I picked the rainiest day of the year in Hutchinson County to visit Mile Marker 410 of the TransCanada Keystone tar sands oil pipeline.
What was happening on the other side of the road?
Galen Heckenlaible has had a hundred or so unexpected guests occupying his land at all hours for over two weeks, finding and fixing the 16,800-gallon leak from TransCanada’s Keystone oil pipeline. Sitting with one more visitor in his SUV at the edge of his land along Highway 18 on a rainy Monday wasn’t much more of an inconvenience for him.
Heckenlaible says he was initially prevented from entering 437th Avenue and reaching his driveway to the south when he came home from work at the dump on Saturday, April 2, around 4:30 p.m. Contractor Kelly Knodel, already on site to do the digging necessary to find the leak, vouched for Heckenlaible and his residence there on the west side of the spill site, and TransCanada’s people let him in.
Heckenlaible estimates TransCanada has dug out a 500- to 750-foot section of the pipeline to a depth in places of 18 to 20 feet. TransCanada has piled the uncontaminated excavated dirt and clay mostly on pasture where Heckenlaible’s son brings horses up from Nebraska to graze and run. Some of the dirt sits where Heckenlaible is trying to establish a shelterbelt. Making room for the dirt and the equipment moving it required TransCanada to knock down four trees.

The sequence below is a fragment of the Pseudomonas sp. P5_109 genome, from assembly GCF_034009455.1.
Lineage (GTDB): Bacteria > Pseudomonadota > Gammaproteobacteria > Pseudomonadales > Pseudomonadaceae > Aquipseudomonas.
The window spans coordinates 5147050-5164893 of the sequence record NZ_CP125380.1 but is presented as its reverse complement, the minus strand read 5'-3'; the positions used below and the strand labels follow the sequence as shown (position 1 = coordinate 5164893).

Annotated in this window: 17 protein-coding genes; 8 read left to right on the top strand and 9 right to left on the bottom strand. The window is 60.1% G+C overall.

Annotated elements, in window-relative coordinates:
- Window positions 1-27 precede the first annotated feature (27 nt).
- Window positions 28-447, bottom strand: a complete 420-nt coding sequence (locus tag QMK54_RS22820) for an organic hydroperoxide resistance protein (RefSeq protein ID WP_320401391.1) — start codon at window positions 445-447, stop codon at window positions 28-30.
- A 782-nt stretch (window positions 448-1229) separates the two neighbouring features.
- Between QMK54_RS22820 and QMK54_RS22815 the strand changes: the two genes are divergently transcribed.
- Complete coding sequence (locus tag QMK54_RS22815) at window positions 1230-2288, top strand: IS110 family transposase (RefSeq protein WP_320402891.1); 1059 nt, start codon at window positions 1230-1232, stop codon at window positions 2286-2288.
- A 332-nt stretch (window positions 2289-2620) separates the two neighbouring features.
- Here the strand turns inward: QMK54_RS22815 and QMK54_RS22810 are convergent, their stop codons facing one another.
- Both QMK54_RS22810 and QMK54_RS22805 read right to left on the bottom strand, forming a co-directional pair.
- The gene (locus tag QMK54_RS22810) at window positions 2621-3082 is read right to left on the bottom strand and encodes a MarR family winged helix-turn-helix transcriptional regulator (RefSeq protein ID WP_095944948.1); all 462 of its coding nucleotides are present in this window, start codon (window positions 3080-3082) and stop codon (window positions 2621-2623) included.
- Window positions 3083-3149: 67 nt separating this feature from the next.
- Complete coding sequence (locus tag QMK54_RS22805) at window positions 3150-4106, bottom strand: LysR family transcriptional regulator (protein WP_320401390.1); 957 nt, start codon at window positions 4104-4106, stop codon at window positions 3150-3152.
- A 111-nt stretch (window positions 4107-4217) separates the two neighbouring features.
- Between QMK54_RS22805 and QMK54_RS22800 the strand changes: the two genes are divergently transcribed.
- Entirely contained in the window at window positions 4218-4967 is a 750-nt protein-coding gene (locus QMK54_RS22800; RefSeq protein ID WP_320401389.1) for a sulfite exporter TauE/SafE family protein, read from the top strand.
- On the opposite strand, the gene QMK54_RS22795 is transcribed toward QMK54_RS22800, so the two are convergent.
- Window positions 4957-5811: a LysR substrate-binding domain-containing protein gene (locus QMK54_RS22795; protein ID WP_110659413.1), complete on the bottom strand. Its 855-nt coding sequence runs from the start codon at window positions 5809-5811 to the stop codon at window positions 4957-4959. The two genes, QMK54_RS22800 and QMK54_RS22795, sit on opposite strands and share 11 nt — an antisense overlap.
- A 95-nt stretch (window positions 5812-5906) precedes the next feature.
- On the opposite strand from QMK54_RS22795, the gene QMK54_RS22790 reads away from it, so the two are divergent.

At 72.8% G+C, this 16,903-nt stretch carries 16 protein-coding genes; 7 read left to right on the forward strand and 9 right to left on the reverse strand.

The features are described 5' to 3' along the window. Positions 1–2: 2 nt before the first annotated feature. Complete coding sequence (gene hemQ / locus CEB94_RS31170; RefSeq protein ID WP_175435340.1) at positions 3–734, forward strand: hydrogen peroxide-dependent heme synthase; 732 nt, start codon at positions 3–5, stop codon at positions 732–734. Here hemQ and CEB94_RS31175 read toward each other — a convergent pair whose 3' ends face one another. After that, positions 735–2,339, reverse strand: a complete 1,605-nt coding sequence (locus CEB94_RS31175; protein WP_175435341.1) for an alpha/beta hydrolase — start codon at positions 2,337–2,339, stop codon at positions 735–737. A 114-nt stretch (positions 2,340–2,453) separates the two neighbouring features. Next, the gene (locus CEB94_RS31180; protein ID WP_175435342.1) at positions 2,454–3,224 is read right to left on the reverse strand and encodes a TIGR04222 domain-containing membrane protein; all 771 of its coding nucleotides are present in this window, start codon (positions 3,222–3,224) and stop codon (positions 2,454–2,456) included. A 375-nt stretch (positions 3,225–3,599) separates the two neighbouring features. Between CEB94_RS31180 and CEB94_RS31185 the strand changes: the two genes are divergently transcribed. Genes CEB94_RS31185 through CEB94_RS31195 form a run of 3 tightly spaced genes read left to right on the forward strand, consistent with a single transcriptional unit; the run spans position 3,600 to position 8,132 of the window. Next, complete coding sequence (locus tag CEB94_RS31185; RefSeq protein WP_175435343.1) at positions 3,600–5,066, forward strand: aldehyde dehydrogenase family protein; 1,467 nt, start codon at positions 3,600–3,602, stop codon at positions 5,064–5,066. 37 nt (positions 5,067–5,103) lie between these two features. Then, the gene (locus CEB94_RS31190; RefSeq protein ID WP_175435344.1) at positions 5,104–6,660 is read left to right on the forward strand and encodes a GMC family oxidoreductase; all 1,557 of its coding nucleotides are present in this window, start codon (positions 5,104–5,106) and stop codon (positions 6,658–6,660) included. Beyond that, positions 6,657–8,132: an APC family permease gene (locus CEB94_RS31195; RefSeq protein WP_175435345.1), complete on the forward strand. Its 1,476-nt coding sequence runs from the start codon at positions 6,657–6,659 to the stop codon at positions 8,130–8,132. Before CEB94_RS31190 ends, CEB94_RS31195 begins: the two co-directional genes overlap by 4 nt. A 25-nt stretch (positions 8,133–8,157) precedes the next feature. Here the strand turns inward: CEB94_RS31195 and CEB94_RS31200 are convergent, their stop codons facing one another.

Heckenlaible says TransCanada found the girth weld anomaly on his side, the west side, of 437th Ave, but the initial leak report came from someone who saw oil on water from the snow melt in the east ditch.
A B-Y Water District rural water line runs above the Keystone pipeline near Heckenlaible’s place. Heckenlaible says the water was cut off on Friday, April 15th, and that a temporary line was installed from a water pipe juncture just north of the pipeline excavation to his house that afternoon. Heckenlaible says 26 B-Y users total are hooked up to temporary water lines while something is done with the section of water pipe in the TransCanada dig.
I’d have gone in to look, but TransCanada wants no one else getting a look at the work site. Heckenlaible says he went out to the work site on his property with a camera and was immediately confronted by a worker who said Heckenlaible was too close to the dig and cannot take pictures there… on his property.
Heckenlaible says the TransCanada PR guy told him last week that they thought they might be leaving by May 2. Yesterday morning, TransCanada senior manager Andrew Craig out of Omaha told Heckenlaible TransCanada would be on site past that date. He’s gotten no word on when TransCanada will start restoring the pasture and shelterbelt. He’s gotten no word on when TransCanada will rebuild his driveway, which has been destroyed by constant use by heavy equipment.
The contaminated dirt sits across the road from the Stern Oil station in Freeman. Stern Oil is owned by Gillas Stern, who as a Hutchinson County Commissioner in 2008 voted for a resolution supporting the Keystone pipeline. One local man says the TransCanada trucks have been buying lots of gas in Freeman.